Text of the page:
Meaning of Hot balls

Hot balls means: Matzoh ball soup

Meaning of Balls are in the purse

Balls are in the purse means: - When your buddy either won't ride with you or he is exceptionally weak and timid.  "Get your balls back from your girlfriends purse!"  "You must have left your balls in your purse!".

Meaning of balls deep

balls deep means: v. A vile term that refers to when you're making a huge commitment to something like a sport or school, or drinking or partying. The term is derived from an obvious explicit sexual description.  "That dude is the best at skateboarding. Yeah man, he's balls deep." 

Meaning of clip, clipped

clip, clipped means: Used to describe someone of shabby/scruffy/mongy appearance, also used if someone has had too much weed and they're eyes look like golf balls that have seen more than 18 holes and (a few sand bunkers along the way). Used as "Look at the clip on that" "What a clip!" Clipped is a bit like the above term when someone yet again been sampling far too much 'Jamaican gingercake'. For example, "S/He's proper clipped" "I'm clipped".

Meaning of golf buggy

golf buggy means: n golf cart. The device intended to remove the only useful part of golf (some exercise) from the sport.

Meaning of Benwa Balls

Benwa Balls means: A sex aid consisting of small plastic or metal balls that are placed in the anus or the vagina.

Meaning of balls (!)

balls (!) means: Noun. 1. Testicles. Usually in plural. 2. Courage, in for example, "She hasn't got the balls to tell him the truth." 3. Rubbish, nonsense. Exclam. Expressing annoyance.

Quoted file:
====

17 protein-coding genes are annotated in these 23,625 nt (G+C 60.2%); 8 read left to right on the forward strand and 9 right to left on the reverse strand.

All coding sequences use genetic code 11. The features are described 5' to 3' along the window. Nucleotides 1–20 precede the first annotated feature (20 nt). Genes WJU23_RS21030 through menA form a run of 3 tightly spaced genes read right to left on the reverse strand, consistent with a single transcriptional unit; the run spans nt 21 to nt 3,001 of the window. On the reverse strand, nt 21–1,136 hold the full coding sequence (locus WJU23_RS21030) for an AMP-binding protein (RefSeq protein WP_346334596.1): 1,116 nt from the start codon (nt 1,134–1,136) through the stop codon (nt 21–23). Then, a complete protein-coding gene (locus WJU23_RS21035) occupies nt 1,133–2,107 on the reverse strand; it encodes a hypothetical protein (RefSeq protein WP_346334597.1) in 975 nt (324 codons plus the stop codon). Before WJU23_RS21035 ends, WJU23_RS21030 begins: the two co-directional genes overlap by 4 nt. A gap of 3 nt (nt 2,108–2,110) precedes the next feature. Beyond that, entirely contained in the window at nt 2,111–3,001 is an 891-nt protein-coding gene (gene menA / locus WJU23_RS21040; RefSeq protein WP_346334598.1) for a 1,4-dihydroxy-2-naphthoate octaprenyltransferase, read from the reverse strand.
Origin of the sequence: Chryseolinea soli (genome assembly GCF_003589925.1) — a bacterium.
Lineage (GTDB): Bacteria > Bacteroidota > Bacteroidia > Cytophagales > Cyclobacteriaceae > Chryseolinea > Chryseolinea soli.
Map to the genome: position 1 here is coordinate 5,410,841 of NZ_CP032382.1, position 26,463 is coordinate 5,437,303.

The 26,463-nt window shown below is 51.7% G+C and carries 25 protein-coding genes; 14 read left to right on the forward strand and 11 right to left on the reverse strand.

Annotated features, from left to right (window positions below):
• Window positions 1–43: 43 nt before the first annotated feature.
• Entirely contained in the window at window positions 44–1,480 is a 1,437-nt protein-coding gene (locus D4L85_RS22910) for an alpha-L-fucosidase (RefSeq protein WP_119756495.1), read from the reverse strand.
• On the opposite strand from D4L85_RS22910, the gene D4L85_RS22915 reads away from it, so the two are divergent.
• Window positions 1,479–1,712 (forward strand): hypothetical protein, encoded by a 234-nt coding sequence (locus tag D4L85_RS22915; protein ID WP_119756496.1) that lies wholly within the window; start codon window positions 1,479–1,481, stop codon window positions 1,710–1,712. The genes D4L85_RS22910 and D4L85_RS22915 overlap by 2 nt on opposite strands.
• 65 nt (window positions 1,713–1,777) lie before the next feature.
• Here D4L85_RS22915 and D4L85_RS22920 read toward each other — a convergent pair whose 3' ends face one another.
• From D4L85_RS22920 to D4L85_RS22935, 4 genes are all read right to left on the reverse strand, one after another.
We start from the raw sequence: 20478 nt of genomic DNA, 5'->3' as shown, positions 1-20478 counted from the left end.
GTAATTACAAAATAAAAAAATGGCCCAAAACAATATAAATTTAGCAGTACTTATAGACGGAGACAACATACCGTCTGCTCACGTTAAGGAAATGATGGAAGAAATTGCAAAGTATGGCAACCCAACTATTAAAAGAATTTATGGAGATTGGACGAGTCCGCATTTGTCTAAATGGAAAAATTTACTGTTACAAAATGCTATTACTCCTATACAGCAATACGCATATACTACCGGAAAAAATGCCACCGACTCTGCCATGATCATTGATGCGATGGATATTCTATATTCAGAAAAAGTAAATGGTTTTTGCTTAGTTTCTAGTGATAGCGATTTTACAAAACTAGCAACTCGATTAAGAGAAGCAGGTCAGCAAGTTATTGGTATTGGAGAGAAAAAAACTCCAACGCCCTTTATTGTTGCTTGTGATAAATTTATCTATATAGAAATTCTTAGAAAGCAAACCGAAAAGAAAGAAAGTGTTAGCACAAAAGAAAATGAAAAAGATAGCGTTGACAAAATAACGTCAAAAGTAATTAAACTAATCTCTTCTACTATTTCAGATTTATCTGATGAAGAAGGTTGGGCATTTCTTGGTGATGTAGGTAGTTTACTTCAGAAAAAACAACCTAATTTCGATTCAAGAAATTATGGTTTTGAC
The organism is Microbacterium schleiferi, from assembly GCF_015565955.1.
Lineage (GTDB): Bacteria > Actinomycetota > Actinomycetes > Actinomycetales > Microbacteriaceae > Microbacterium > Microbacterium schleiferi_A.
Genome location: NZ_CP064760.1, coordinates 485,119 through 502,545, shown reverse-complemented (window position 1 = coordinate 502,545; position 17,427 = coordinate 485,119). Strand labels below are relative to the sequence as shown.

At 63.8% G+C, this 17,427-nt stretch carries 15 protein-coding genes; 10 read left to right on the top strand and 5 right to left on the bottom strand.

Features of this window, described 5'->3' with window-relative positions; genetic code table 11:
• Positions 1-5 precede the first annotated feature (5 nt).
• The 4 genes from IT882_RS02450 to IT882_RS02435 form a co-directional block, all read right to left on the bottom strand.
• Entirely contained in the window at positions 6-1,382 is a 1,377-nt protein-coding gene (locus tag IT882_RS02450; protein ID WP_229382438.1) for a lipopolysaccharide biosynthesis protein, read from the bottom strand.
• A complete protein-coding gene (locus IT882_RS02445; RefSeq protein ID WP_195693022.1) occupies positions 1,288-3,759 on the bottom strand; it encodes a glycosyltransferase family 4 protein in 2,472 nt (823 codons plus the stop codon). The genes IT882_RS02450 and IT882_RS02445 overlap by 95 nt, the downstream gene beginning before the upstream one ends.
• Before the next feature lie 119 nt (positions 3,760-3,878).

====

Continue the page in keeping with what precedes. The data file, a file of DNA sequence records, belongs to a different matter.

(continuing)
Meaning of golf ball

golf ball means: Crack Cocaine

Meaning of Cold enough to freeze the balls off a brass monkey.

Cold enough to freeze the balls off a brass monkey. means: In the days of sailing ships, cannon balls were often stacked in what was called a monkey, usually made of brass. When the weather got really cold the monkeys, being brass, would contract at a different rate than the iron of the cannonballs, forcing the cannon balls to fall onto the ship's deck. (A well-known, but far-fetched explanation.)

Meaning of cock-up

cock-up means: v make a complete mess of something: I went to a job interview today and cocked it up completely. Brits also use the phrase “balls-up” to mean the same thing. Ironically enough, however, “balls-up” is seen as a lot less rude.

Meaning of Billiards

Billiards means: A game played with ivory balls o a cloth-covered, rectangular table, bounded by elastic cushions. The player seeks to impel his ball with his cue so that it shall either strike (carom upon) two other balls, or drive another ball into one of the pockets with which the table sometimes is furnished.

Meaning of Carom

Carom means: A shot in which the ball struck with the cue comes in contact with two or more balls on the table; a hitting of two or more balls with the player's ball. In England it is called cannon.

Meaning of Ball

Ball means: To gather balls which cling to the feet, as of damp snow or clay; to gather into balls; as, the horse balls; the snow balls.